University of Minnesota researchers have identified critical personal characteristics that can help young adults as they begin their careers.
“The current ‘Great Recession’ in Europe and America has had particularly severe consequences for young workers,” said University of Minnesota sociology professor Dr. Jeylan Mortimer. “They suffer high unemployment rates with lasting consequences for their careers.”
Researchers discovered three psychological orientations and behaviors that influence employment success during the transition to adulthood: educational aspirations, career goal certainty, and job search activities.
“Although structural factors like industry, region, etc. are undoubtedly important, these three characteristics are found to be particularly significant career transition resources,” said Mike Vuolo.
Young adults who maintained high career aspirations and clarity of career goals from age 18 to 30 were more likely to be employed between 2007 and 2009 (when they were 33-36 years old) and also to have higher wages in 2009.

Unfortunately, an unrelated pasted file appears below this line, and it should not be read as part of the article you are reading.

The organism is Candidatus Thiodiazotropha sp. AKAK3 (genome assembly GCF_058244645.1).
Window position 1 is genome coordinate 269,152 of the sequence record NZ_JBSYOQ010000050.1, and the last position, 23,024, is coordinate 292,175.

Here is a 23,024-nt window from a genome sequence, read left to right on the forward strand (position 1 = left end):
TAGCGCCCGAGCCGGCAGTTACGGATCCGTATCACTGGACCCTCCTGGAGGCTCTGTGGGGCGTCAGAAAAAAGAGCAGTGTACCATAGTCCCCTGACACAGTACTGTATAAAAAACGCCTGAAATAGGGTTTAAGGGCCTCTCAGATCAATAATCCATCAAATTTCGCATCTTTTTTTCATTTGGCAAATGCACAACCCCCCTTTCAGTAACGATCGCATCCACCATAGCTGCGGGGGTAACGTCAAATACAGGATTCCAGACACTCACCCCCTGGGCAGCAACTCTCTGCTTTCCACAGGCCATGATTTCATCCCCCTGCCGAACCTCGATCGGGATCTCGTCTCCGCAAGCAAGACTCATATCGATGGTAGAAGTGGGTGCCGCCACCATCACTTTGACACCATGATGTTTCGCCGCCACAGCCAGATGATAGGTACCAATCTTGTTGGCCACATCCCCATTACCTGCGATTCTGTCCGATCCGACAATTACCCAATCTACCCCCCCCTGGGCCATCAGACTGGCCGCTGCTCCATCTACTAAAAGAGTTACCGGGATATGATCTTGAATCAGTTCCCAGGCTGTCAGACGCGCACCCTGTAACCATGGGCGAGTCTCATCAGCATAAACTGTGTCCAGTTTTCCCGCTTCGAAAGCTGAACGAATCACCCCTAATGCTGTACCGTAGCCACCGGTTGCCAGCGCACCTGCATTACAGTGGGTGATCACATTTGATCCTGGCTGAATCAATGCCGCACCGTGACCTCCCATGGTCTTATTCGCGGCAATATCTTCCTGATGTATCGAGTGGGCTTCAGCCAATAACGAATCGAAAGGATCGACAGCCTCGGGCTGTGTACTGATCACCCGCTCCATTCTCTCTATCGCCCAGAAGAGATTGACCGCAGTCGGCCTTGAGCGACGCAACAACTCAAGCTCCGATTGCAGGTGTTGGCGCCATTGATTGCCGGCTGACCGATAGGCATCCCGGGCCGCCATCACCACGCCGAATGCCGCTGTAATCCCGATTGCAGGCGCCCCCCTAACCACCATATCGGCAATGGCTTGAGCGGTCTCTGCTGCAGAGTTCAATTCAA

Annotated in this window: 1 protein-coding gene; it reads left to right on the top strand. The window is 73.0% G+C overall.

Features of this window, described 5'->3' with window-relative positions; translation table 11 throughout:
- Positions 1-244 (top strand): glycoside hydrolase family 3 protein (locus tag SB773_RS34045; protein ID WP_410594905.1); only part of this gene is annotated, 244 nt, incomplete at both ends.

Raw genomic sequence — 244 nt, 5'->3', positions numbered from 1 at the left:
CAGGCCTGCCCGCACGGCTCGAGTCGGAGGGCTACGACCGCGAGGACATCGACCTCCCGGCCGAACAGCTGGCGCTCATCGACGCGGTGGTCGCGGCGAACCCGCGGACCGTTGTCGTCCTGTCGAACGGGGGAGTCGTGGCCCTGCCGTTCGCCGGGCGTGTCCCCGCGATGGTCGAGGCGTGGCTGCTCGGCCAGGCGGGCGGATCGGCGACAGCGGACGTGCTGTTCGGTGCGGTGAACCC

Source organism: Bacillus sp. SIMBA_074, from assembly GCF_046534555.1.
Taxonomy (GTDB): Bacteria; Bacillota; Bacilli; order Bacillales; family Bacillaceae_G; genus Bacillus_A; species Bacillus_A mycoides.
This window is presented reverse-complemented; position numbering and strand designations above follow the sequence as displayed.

However, young workers uncertain of their career goals were less successful in weathering the economic turmoil. These trends persisted even when educational attainments were controlled.
“The factors identified in this study are interrelated amongst themselves and also influence longer-term successes and vulnerabilities during difficult economic times,” said Mortimer.
Researchers used data gathered from the Youth Development Study, an ongoing study that began tracking a group of more than 1,000 9th graders from St. Paul, Minn. public schools.
These individuals have been surveyed annually since, with the analysis for this study spanning the years when the participants were 18 to 36 years old.